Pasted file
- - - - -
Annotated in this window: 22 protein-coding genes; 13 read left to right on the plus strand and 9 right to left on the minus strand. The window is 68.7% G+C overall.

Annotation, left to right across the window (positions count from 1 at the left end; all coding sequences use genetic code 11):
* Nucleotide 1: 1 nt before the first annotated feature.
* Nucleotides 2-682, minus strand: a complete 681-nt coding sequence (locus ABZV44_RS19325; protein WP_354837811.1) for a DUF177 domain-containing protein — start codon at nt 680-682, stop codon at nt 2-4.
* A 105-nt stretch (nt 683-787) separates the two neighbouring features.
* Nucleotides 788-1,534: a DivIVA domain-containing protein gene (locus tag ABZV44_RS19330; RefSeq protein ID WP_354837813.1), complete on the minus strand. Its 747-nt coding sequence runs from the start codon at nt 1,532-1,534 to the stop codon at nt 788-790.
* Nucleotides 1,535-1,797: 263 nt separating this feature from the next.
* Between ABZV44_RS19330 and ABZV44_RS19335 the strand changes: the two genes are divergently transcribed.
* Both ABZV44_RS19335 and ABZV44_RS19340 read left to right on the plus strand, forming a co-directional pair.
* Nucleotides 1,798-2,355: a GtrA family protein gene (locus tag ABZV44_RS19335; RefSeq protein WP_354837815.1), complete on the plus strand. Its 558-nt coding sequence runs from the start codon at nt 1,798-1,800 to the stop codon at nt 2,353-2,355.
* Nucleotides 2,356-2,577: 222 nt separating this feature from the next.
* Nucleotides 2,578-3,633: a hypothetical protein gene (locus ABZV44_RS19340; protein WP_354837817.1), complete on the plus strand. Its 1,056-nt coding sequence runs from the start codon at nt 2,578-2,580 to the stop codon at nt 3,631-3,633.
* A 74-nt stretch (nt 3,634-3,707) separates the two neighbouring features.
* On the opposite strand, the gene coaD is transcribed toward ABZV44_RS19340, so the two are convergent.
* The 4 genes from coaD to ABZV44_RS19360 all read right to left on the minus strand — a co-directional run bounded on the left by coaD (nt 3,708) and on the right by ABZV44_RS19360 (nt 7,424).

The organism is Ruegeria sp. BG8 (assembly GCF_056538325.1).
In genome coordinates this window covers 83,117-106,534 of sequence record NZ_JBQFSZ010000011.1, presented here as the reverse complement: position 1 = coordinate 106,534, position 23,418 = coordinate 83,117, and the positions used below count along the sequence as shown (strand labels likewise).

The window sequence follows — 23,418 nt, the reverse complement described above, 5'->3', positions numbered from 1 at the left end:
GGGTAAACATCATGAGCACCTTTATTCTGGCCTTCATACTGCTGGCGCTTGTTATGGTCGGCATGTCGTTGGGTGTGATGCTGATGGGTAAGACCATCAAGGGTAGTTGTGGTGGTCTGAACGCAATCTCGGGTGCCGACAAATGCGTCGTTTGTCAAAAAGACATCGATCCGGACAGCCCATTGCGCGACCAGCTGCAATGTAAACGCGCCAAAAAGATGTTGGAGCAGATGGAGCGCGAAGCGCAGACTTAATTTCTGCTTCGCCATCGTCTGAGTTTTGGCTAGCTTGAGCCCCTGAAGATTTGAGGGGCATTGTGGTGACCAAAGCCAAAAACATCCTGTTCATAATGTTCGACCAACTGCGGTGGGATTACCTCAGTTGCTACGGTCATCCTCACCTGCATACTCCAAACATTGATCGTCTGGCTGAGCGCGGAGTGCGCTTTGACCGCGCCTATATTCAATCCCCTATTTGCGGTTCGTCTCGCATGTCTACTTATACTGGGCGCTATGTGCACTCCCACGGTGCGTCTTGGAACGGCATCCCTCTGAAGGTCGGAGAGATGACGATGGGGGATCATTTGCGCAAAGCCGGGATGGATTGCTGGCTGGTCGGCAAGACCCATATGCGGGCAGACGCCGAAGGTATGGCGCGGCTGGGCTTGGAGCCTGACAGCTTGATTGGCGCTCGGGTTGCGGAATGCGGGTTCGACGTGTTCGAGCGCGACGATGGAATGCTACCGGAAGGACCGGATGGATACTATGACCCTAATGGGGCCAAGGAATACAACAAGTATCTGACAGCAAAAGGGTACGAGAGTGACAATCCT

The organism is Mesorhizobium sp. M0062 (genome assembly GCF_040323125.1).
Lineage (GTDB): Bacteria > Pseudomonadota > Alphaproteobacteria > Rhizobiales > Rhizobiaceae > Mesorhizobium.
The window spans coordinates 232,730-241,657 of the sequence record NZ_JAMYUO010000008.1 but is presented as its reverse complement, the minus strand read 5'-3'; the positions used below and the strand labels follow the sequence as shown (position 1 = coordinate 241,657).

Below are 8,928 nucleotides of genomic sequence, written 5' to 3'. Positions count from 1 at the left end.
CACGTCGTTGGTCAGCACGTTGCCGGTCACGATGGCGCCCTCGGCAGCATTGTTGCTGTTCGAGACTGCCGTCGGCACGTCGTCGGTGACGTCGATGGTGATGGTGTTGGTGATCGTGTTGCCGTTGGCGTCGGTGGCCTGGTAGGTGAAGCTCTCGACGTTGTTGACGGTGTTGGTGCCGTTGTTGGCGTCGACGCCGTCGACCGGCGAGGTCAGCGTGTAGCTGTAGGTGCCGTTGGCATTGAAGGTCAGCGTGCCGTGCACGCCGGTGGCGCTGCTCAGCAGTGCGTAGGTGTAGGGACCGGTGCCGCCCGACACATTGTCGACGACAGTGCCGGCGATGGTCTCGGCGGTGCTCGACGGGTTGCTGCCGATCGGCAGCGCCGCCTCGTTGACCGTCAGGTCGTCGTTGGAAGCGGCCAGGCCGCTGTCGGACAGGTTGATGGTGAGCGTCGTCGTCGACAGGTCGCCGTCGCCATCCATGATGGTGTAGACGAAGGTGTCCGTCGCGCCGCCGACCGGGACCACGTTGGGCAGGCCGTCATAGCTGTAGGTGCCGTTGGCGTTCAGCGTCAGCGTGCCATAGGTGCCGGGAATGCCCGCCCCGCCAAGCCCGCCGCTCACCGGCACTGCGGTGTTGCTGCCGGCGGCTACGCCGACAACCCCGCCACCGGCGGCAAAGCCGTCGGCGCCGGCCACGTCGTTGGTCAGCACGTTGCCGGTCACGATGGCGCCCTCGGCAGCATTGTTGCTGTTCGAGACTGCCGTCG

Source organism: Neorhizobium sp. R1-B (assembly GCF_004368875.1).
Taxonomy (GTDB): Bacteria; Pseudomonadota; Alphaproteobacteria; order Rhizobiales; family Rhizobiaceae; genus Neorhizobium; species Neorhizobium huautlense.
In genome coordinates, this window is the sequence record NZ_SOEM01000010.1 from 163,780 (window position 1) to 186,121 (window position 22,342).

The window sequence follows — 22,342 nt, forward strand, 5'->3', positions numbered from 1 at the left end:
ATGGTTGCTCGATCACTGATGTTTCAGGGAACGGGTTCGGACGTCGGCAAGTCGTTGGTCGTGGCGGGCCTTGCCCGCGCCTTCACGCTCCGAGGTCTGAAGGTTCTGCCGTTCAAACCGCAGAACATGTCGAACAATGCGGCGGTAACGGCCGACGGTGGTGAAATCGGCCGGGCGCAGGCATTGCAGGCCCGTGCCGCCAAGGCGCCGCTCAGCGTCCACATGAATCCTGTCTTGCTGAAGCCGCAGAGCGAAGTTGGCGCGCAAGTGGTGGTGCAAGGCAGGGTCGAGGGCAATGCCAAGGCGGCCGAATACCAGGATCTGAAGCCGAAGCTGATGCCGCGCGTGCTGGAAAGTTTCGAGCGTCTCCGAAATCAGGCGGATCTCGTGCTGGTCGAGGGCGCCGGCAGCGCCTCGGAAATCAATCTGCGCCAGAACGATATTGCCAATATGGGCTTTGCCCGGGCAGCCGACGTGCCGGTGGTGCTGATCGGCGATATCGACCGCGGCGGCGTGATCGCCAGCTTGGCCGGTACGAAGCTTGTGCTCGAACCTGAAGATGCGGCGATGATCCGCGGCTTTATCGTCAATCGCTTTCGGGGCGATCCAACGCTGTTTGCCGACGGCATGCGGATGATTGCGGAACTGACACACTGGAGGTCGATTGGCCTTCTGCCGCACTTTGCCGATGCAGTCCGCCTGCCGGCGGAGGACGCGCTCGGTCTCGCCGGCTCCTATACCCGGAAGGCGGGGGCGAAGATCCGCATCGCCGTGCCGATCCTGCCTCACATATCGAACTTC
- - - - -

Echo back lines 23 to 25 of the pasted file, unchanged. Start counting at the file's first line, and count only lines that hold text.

Below are 8,928 nucleotides of genomic sequence, written 5' to 3'. Positions count from 1 at the left end.
CACGTCGTTGGTCAGCACGTTGCCGGTCACGATGGCGCCCTCGGCAGCATTGTTGCTGTTCGAGACTGCCGTCGGCACGTCGTCGGTGACGTCGATGGTGATGGTGTTGGTGATCGTGTTGCCGTTGGCGTCGGTGGCCTGGTAGGTGAAGCTCTCGACGTTGTTGACGGTGTTGGTGCCGTTGTTGGCGTCGACGCCGTCGACCGGCGAGGTCAGCGTGTAGCTGTAGGTGCCGTTGGCATTGAAGGTCAGCGTGCCGTGCACGCCGGTGGCGCTGCTCAGCAGTGCGTAGGTGTAGGGACCGGTGCCGCCCGACACATTGTCGACGACAGTGCCGGCGATGGTCTCGGCGGTGCTCGACGGGTTGCTGCCGATCGGCAGCGCCGCCTCGTTGACCGTCAGGTCGTCGTTGGAAGCGGCCAGGCCGCTGTCGGACAGGTTGATGGTGAGCGTCGTCGTCGACAGGTCGCCGTCGCCATCCATGATGGTGTAGACGAAGGTGTCCGTCGCGCCGCCGACCGGGACCACGTTGGGCAGGCCGTCATAGCTGTAGGTGCCGTTGGCGTTCAGCGTCAGCGTGCCATAGGTGCCGGGAATGCCCGCCCCGCCAAGCCCGCCGCTCACCGGCACTGCGGTGTTGCTGCCGGCGGCTACGCCGACAACCCCGCCACCGGCGGCAAAGCCGTCGGCGCCGGCCACGTCGTTGGTCAGCACGTTGCCGGTCACGATGGCGCCCTCGGCAGCATTGTTGCTGTTCGAGACTGCCGTCG

Source organism: Neorhizobium sp. R1-B (assembly GCF_004368875.1).